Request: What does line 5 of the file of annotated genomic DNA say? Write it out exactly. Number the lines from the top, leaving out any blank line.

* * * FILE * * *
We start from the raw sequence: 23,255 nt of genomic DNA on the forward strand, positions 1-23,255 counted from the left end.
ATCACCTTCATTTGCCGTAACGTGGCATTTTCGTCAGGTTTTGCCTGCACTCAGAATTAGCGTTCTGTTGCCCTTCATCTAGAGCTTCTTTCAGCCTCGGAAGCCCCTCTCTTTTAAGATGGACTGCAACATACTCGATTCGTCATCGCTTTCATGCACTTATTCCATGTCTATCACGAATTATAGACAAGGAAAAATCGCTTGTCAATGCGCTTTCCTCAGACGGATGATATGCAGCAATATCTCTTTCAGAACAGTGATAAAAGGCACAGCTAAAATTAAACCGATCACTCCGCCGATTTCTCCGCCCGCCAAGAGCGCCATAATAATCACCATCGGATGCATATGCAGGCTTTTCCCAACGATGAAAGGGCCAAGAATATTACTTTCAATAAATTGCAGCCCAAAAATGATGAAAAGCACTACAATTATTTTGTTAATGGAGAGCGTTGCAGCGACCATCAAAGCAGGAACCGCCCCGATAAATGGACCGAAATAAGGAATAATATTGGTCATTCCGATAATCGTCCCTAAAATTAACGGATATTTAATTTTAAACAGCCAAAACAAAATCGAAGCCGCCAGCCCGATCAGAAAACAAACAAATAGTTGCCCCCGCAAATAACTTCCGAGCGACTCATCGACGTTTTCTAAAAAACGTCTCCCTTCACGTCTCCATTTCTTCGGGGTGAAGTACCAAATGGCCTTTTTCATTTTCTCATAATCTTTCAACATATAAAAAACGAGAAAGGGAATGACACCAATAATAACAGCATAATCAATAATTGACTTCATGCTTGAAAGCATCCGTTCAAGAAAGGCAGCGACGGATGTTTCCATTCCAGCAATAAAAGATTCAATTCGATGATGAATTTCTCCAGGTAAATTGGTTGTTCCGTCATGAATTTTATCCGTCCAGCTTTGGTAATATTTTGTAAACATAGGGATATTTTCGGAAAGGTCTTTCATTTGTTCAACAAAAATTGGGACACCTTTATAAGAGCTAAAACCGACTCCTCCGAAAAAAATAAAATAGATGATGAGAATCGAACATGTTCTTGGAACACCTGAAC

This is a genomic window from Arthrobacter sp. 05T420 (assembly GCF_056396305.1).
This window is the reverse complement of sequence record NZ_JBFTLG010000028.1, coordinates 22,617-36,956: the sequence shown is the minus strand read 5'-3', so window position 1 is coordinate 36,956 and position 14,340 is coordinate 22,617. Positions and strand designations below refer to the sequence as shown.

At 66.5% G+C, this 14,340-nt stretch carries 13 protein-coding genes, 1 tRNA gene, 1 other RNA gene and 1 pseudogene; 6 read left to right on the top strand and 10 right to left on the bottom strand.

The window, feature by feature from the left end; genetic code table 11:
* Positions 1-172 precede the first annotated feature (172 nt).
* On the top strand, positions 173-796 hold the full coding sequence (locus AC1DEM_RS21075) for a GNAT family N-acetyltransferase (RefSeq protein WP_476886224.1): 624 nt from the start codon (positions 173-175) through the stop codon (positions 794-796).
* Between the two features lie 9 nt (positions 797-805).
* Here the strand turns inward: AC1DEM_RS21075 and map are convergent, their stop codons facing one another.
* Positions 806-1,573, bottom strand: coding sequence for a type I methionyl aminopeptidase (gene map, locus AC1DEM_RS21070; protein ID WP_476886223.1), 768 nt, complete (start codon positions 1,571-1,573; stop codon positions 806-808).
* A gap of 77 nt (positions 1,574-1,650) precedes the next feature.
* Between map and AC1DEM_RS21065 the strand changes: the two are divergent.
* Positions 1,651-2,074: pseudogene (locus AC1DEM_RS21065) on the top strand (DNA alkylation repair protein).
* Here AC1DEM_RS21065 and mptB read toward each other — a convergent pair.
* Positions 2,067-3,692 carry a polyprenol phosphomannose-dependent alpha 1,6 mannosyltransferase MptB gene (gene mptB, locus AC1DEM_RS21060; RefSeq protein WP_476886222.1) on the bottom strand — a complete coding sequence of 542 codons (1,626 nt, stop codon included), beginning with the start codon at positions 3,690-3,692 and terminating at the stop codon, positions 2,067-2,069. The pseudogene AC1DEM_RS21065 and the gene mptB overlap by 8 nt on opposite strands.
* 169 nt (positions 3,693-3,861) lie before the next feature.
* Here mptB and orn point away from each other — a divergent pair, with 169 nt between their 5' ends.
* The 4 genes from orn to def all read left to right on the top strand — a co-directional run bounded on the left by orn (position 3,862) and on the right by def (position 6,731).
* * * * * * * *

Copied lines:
At 66.5% G+C, this 14,340-nt stretch carries 13 protein-coding genes, 1 tRNA gene, 1 other RNA gene and 1 pseudogene; 6 read left to right on the top strand and 10 right to left on the bottom strand.